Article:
Reverse Features: George Morgan’s version of the bald eagle on the reverse of the coin has a different-shaped wing orientation than most others we’ve seen.

The wings of the eagle appear slightly drawn in at the body, creating a unique, off-centered “W” shape.

The centered eagle’s talons hold an olive branch and three arrows, celebrating peace and military strength in equal breath.

Directly above the eagle’s head lies the phrase “IN GOD WE TRUST” on a single line in Old English lettering.

Wrapping the coin are the phrases “UNITED STATES OF AMERICA” (above the eagle) and “ONE DOLLAR” (below), with a six-point star separating the phrases on each side.

As with the obverse, denticles surround the border of the reverse.

Errors and Variations

There are very few striking errors known for 1890 Morgan silver dollars, but that doesn’t mean there isn’t some collector’s value to be had when it comes to overall variance.

The first thing to know is that coins minted in Carson City are, on the whole, more valuable than other silver dollars from the other 3 Mints.

“CC” coins count for just over five percent of the overall mintage numbers from 1890, so their relative scarcity gives them a solid value boost.

As for Morgan silver dollars altogether, most errors were caused by die doubling or die gouging – the latter of which is caused when a hole deeper than a normal scratch is accidentally created in the die.

These die problems created some interesting variations, however, including an 1891-CC silver dollar where a die gouge makes it appear that the eagle on the reverse is spitting.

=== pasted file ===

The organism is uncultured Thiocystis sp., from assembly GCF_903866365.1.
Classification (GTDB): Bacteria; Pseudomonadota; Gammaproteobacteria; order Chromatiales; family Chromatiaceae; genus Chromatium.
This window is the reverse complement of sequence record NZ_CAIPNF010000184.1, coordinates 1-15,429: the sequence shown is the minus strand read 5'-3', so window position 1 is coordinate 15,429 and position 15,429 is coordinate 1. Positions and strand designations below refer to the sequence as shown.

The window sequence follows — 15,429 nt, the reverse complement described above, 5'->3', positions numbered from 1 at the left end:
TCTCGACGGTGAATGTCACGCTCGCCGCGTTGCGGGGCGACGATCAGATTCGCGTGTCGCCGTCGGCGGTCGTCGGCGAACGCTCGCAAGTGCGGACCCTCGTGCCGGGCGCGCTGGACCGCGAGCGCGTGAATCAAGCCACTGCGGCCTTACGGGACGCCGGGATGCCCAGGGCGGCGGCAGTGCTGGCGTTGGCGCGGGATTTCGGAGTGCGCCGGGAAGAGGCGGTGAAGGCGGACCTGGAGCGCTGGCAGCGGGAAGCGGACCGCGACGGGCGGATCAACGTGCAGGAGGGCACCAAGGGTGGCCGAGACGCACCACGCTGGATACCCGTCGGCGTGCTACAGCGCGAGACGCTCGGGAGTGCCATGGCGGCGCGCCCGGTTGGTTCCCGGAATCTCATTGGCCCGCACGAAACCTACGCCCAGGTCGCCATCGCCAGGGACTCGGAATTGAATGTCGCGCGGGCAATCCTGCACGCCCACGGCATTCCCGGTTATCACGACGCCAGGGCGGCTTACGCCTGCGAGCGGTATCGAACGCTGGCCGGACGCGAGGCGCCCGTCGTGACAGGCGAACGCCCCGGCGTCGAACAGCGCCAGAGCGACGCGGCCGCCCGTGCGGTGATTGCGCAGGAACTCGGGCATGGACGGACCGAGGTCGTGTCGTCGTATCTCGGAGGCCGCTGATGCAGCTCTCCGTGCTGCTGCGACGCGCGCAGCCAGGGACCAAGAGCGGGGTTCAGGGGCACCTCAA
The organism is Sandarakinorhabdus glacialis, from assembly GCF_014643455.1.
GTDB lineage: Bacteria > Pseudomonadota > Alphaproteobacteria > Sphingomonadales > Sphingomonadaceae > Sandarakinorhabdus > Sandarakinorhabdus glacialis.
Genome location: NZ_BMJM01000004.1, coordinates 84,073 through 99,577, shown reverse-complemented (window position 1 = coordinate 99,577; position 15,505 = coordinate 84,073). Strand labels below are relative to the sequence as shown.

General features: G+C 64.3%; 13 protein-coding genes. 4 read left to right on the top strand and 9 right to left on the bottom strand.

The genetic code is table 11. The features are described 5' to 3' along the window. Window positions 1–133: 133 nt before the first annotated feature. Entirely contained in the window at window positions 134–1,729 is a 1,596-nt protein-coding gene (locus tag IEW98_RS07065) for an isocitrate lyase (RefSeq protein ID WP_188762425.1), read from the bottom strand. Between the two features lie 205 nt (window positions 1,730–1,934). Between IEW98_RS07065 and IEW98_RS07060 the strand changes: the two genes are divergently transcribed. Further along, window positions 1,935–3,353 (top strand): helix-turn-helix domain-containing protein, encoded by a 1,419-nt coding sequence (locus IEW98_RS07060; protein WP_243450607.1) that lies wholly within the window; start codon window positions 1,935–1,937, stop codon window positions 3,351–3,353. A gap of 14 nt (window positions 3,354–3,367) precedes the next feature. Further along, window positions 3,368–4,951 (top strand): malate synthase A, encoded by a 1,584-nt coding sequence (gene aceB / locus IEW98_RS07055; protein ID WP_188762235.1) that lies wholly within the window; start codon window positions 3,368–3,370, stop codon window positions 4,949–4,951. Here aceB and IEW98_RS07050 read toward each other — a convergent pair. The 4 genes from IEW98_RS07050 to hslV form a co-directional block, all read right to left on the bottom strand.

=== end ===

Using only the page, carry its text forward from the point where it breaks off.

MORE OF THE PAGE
Rarities such as the Spitting Eagle carry a very solid value spike over normal Morgan silver dollars, but they are increasingly hard to find on the collector’s market.

Grading and Condition Issues

An 1890 Morgan silver dollar is pretty easy to grade considering how comparatively large they are and that there were very few striking issues with the coin, other than perhaps some weakly struck coins released from the New Orleans Mint.

The majority of Morgan silver dollars were struck well and left mintage in premium condition, but 19th Century coins are crapshoots in the 21th Century considering the sheer amount of time in circulation and opportunities for mishandling.

Two of the key tells for the grading of a circulated 1890 Morgan silver dollar is the condition of Liberty’s hair on the obverse and the detail work of the eagle’s feathers on the reverse.

The more detail you can see in both her hair and the line work of the eagle’s wings, the better chance you have a coin which is approaching Extremely Fine condition (EF-40).

Coins of a lower grade will have very muted details in those two areas, along with scuffed mintmarks, dates and degraded rims.

A rare Choice Uncirculated (MS-65) or Proof (PR-63) silver dollar will maintain nearly all of its mint luster and have very little evidence of handling.

Considering it was issued nearly 130 years ago, such coins are few and far between.


An 1890 Morgan silver dollar is worth about 20-40 times face value for circulated coins, which lists at about two to four times its silver melt value ($11.78).

Uncirculated 1890 Morgan silver dollars don’t list for much more than that, unless you find a rarity that’s in near-mint shape or a proof coin which is even more rare.

Those coins are few and far between, going in the thousands at auction.

Good (G-4): $20.00

Very Good (VG-8): $25.00

Fine: (F-12): $30.00

Very Fine (VF-20): $15.00

Extremely Fine (EF-40): $39.00

About Uncirculated (AU-50): $42.00

Uncirculated (MS-60): $53.00

Choice Uncirculated (MS-65): $2,171.00

Proof (PF-63): $3,073.00

Ross Uitts